What’s It Like to Suffer from Accident-Related PTSD?
While an auto accident could result in physical injuries, that’s not where the trauma stops. A crash can have a significant emotional or mental impact on a victim. If you or a loved one has been in a wreck and are dealing with emotional pain, you’re not alone. According to the National Center for PTSD, nearly seven to eight percent of the United States’ population will experience PTSD at some point in their lives. There are healthy ways to cope with emotional trauma and restore order and balance to your life.
Emotional Trauma Associated with Car Accidents
If you’ve been in an auto accident, it’s likely a medical professional will assess your physical injuries; but what about the injuries that aren’t visible? After a crash, most people are likely to experience an array of emotions. Fear, anger, and sadness are some of the most common. In some instances, those emotions fade and accident victims are able to cope with the trauma in healthy ways and return to their lives as before.
Unfortunately, sometimes those feelings don’t go away. They may become stronger or morph into more severe or even dangerous ones that can change the way a person thinks or acts. As a result, the effect on everyday life can be severe. If you’re experiencing these kinds of emotions, you may be suffering from post-traumatic stress disorder (PTSD).
Risk Factors Associated with PTSD
While you may think the severity of an accident or the injuries sustained contributes to the likelihood of developing PTSD, it actually has more to do with how the wreck was perceived in regard to mortality. Individuals who feel as though their lives were at risk during or after the accident are more likely to develop the condition.
There are a number of other risk factors that increase the likelihood of developing PTSD. They include:
- Having experienced another traumatic event
- Dealing with psychological difficulties prior to the accident
- A family history of psychological problems
- Losing someone in the accident
- The amount of support received after the wreck
- The initial emotional response
- The presence of dissociation during the crash
Symptoms of Post Traumatic Stress Disordering
There four symptoms associated with PTSD. While they can manifest shortly after the traumatic event, they could also take months or years to develop.
- Reliving the crash. Memories of the accident could come back at any time. The same fear and horror could be experienced in a nightmare or flashback. Some people are triggered by certain sights, sounds, or smells that take them back to the wreck.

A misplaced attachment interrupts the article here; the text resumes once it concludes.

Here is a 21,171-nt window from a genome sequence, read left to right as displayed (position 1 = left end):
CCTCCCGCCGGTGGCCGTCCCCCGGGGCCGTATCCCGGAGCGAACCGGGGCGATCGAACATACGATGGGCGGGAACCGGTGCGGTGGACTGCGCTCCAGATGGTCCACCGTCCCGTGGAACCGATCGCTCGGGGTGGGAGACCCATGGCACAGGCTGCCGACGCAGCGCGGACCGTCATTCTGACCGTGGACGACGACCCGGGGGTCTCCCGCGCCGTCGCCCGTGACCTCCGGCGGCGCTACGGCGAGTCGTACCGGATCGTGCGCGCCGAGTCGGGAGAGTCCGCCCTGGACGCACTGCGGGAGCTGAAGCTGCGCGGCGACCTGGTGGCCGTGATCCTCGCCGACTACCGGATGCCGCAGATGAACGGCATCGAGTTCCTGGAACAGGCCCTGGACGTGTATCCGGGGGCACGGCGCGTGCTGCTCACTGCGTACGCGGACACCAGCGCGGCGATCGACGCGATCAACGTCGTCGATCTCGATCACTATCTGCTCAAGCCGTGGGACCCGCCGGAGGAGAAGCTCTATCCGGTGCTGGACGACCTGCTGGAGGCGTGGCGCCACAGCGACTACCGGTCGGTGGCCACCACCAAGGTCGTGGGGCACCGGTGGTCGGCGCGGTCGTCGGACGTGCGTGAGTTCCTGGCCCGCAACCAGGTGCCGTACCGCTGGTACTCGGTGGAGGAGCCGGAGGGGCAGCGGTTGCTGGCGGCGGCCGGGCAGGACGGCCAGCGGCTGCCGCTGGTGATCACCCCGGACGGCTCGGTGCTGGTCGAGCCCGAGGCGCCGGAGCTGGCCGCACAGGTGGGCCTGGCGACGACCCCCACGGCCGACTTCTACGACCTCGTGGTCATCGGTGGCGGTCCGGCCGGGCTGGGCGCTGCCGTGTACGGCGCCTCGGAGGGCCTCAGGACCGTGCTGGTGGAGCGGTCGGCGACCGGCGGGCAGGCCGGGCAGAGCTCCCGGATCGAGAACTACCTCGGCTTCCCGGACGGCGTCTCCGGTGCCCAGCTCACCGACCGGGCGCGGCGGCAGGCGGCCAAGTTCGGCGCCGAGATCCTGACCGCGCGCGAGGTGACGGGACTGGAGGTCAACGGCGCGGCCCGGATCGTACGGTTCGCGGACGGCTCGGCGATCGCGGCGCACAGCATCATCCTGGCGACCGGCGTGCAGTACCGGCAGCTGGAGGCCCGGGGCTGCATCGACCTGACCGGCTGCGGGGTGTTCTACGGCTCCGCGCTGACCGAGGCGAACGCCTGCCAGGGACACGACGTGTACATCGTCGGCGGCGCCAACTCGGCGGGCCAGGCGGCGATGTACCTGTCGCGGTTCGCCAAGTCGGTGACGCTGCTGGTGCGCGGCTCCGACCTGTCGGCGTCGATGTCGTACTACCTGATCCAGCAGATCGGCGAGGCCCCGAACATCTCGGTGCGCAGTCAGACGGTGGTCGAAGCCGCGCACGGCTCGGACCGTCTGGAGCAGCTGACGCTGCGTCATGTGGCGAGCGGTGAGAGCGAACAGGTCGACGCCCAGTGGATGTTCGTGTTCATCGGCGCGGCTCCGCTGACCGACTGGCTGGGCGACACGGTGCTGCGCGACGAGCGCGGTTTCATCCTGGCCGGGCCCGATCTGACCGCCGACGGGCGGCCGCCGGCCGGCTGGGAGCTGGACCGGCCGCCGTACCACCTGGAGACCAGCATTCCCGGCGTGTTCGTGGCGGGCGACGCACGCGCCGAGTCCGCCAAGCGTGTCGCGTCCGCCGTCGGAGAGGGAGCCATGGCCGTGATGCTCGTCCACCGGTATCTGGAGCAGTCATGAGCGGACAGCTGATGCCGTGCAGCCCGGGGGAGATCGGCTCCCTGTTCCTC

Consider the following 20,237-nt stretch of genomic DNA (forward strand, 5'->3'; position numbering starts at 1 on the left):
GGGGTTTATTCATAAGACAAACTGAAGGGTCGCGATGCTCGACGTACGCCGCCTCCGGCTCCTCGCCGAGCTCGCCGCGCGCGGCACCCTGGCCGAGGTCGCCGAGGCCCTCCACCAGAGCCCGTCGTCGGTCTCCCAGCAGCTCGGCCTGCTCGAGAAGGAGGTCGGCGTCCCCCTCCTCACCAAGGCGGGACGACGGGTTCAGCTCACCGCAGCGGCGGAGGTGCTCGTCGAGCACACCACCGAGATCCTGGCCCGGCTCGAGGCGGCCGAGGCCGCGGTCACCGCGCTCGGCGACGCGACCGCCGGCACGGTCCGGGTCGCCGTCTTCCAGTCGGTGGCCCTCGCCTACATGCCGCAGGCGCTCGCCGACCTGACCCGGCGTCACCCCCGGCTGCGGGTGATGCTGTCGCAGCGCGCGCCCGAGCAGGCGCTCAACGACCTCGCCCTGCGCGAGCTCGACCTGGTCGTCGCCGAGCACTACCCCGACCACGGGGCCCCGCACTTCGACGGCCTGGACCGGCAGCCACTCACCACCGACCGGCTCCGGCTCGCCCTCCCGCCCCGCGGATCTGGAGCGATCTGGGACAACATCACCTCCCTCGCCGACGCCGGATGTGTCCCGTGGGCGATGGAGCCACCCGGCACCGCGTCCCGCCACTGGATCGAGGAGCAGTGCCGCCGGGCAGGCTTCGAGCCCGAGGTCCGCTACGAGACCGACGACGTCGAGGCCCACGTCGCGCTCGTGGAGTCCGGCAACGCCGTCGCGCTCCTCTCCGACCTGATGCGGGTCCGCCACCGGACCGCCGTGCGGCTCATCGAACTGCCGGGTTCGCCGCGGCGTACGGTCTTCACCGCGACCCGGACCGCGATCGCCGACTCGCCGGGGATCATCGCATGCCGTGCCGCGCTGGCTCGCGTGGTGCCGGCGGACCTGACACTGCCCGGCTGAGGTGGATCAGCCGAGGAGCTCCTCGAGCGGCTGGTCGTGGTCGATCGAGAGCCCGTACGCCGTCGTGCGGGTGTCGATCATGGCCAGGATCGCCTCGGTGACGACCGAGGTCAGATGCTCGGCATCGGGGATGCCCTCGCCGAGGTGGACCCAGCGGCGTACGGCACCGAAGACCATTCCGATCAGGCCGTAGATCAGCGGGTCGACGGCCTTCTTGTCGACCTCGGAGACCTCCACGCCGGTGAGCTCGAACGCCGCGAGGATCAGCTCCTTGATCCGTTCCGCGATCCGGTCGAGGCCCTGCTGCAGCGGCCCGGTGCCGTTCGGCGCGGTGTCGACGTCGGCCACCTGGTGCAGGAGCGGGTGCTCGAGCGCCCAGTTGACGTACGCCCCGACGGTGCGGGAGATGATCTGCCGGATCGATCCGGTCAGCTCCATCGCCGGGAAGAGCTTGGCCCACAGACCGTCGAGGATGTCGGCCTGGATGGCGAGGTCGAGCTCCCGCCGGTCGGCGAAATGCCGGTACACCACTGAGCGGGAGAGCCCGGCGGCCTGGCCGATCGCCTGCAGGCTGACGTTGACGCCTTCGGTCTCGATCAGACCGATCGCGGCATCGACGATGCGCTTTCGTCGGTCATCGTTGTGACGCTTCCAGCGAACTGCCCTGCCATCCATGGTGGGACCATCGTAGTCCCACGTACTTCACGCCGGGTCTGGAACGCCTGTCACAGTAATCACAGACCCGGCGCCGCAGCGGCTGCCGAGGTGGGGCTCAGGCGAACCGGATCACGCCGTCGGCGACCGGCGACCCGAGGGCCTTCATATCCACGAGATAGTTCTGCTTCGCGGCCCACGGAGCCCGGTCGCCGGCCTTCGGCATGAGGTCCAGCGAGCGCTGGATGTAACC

- Avoiding situations that remind you of the wreck. Individuals may try to avoid situations or people that remind them of the incident. They may also avoid talking or thinking about the event. Car accident victims may have a difficult time getting back behind the wheel or they may refuse to drive at all.
- Negative changes in beliefs and feelings. PTSD can change the way you think about yourself and others because of the trauma. You may think driving is always dangerous or forget parts about the accident altogether.
- Hyperarousal. A person with PTSD may be jittery, always on alert, or on the lookout for danger. As a result, it’s likely they’ll have difficulty sleeping and concentrating. They may also be easily startled by loud noises or surprises.
Recovering from PTSD
If emotional trauma lasts for more than a few months, is very upsetting, or disrupts your everyday life, there are different treatment options. The two main types of treatment are psychotherapy and medication. These treatments can also be combined.
- Also referred to as counseling or talk therapy, this form of treatment focuses on the memory of the traumatic event or its meaning. Cognitive Processing Therapy (CPT) helps people learn skills to understand how the trauma changed their thoughts and feelings. Prolonged Exposure (PE) lets people talk about the trauma repeatedly until the memories are no longer upsetting.
- Medications can be effective for managing PTSD, too. Certain SSRIs and SNRIs, which are generally used for depression, also work for PTSD by making the symptoms easier to manage on a daily basis.
If you find yourself to be dealing with the physical, mental, and financial consequences of an accident, our lawyers are here for you. In Mississippi, you may be eligible for economic and noneconomic damages to aid in your recovery. We can help you determine what fair compensation looks like and work to get you what you need. To learn more about how to take legal action after an automobile crash, contact our firm today.